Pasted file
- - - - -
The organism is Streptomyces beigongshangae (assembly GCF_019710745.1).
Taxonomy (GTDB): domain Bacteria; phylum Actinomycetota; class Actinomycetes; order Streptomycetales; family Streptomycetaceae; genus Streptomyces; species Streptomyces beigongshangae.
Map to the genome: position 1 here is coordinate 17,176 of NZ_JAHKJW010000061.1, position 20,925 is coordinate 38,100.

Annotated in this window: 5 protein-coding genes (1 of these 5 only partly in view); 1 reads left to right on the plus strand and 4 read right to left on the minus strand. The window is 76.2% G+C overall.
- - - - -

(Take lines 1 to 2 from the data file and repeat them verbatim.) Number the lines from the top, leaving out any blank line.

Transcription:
The organism is Streptomyces beigongshangae (assembly GCF_019710745.1).
Taxonomy (GTDB): domain Bacteria; phylum Actinomycetota; class Actinomycetes; order Streptomycetales; family Streptomycetaceae; genus Streptomyces; species Streptomyces beigongshangae.